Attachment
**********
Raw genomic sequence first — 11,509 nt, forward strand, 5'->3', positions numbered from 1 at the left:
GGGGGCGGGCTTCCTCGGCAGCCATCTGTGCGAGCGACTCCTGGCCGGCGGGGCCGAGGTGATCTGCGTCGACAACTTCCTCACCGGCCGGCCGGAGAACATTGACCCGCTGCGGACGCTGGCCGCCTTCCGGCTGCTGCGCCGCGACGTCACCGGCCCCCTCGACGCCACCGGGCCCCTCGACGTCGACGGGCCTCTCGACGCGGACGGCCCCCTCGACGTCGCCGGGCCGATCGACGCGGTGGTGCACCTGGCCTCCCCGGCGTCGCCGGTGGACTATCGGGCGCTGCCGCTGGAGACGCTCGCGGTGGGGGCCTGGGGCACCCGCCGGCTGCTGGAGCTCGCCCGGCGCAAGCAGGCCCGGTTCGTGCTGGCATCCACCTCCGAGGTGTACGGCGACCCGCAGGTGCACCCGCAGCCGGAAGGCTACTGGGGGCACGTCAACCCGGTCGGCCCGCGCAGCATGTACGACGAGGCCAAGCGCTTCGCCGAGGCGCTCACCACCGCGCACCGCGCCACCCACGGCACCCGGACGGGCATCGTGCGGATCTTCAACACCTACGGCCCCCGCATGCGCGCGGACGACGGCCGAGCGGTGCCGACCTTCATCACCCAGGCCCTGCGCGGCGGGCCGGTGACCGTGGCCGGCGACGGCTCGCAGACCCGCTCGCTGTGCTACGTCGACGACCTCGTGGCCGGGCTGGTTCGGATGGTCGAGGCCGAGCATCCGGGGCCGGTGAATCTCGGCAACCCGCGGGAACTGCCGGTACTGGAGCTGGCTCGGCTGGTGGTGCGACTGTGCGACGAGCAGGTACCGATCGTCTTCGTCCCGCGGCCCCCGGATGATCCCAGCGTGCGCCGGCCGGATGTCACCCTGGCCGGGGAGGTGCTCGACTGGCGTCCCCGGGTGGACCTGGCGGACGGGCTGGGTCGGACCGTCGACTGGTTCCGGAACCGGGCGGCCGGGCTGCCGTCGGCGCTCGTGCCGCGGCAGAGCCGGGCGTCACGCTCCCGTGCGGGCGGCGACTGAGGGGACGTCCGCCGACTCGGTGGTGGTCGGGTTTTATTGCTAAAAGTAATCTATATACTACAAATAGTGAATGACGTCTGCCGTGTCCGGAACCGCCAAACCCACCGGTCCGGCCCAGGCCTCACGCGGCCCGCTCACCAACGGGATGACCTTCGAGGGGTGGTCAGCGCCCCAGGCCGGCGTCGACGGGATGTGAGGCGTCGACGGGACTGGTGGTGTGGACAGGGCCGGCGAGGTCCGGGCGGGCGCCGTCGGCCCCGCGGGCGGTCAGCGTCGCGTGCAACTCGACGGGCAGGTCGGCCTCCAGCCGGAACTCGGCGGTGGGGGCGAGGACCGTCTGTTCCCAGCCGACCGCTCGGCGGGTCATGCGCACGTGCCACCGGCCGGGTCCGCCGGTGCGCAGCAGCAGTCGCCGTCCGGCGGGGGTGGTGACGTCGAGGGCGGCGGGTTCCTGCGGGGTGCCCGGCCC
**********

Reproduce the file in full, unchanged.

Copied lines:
Raw genomic sequence first — 11,509 nt, forward strand, 5'->3', positions numbered from 1 at the left:
GGGGGCGGGCTTCCTCGGCAGCCATCTGTGCGAGCGACTCCTGGCCGGCGGGGCCGAGGTGATCTGCGTCGACAACTTCCTCACCGGCCGGCCGGAGAACATTGACCCGCTGCGGACGCTGGCCGCCTTCCGGCTGCTGCGCCGCGACGTCACCGGCCCCCTCGACGCCACCGGGCCCCTCGACGTCGACGGGCCTCTCGACGCGGACGGCCCCCTCGACGTCGCCGGGCCGATCGACGCGGTGGTGCACCTGGCCTCCCCGGCGTCGCCGGTGGACTATCGGGCGCTGCCGCTGGAGACGCTCGCGGTGGGGGCCTGGGGCACCCGCCGGCTGCTGGAGCTCGCCCGGCGCAAGCAGGCCCGGTTCGTGCTGGCATCCACCTCCGAGGTGTACGGCGACCCGCAGGTGCACCCGCAGCCGGAAGGCTACTGGGGGCACGTCAACCCGGTCGGCCCGCGCAGCATGTACGACGAGGCCAAGCGCTTCGCCGAGGCGCTCACCACCGCGCACCGCGCCACCCACGGCACCCGGACGGGCATCGTGCGGATCTTCAACACCTACGGCCCCCGCATGCGCGCGGACGACGGCCGAGCGGTGCCGACCTTCATCACCCAGGCCCTGCGCGGCGGGCCGGTGACCGTGGCCGGCGACGGCTCGCAGACCCGCTCGCTGTGCTACGTCGACGACCTCGTGGCCGGGCTGGTTCGGATGGTCGAGGCCGAGCATCCGGGGCCGGTGAATCTCGGCAACCCGCGGGAACTGCCGGTACTGGAGCTGGCTCGGCTGGTGGTGCGACTGTGCGACGAGCAGGTACCGATCGTCTTCGTCCCGCGGCCCCCGGATGATCCCAGCGTGCGCCGGCCGGATGTCACCCTGGCCGGGGAGGTGCTCGACTGGCGTCCCCGGGTGGACCTGGCGGACGGGCTGGGTCGGACCGTCGACTGGTTCCGGAACCGGGCGGCCGGGCTGCCGTCGGCGCTCGTGCCGCGGCAGAGCCGGGCGTCACGCTCCCGTGCGGGCGGCGACTGAGGGGACGTCCGCCGACTCGGTGGTGGTCGGGTTTTATTGCTAAAAGTAATCTATATACTACAAATAGTGAATGACGTCTGCCGTGTCCGGAACCGCCAAACCCACCGGTCCGGCCCAGGCCTCACGCGGCCCGCTCACCAACGGGATGACCTTCGAGGGGTGGTCAGCGCCCCAGGCCGGCGTCGACGGGATGTGAGGCGTCGACGGGACTGGTGGTGTGGACAGGGCCGGCGAGGTCCGGGCGGGCGCCGTCGGCCCCGCGGGCGGTCAGCGTCGCGTGCAACTCGACGGGCAGGTCGGCCTCCAGCCGGAACTCGGCGGTGGGGGCGAGGACCGTCTGTTCCCAGCCGACCGCTCGGCGGGTCATGCGCACGTGCCACCGGCCGGGTCCGCCGGTGCGCAGCAGCAGTCGCCGTCCGGCGGGGGTGGTGACGTCGAGGGCGGCGGGTTCCTGCGGGGTGCCCGGCCC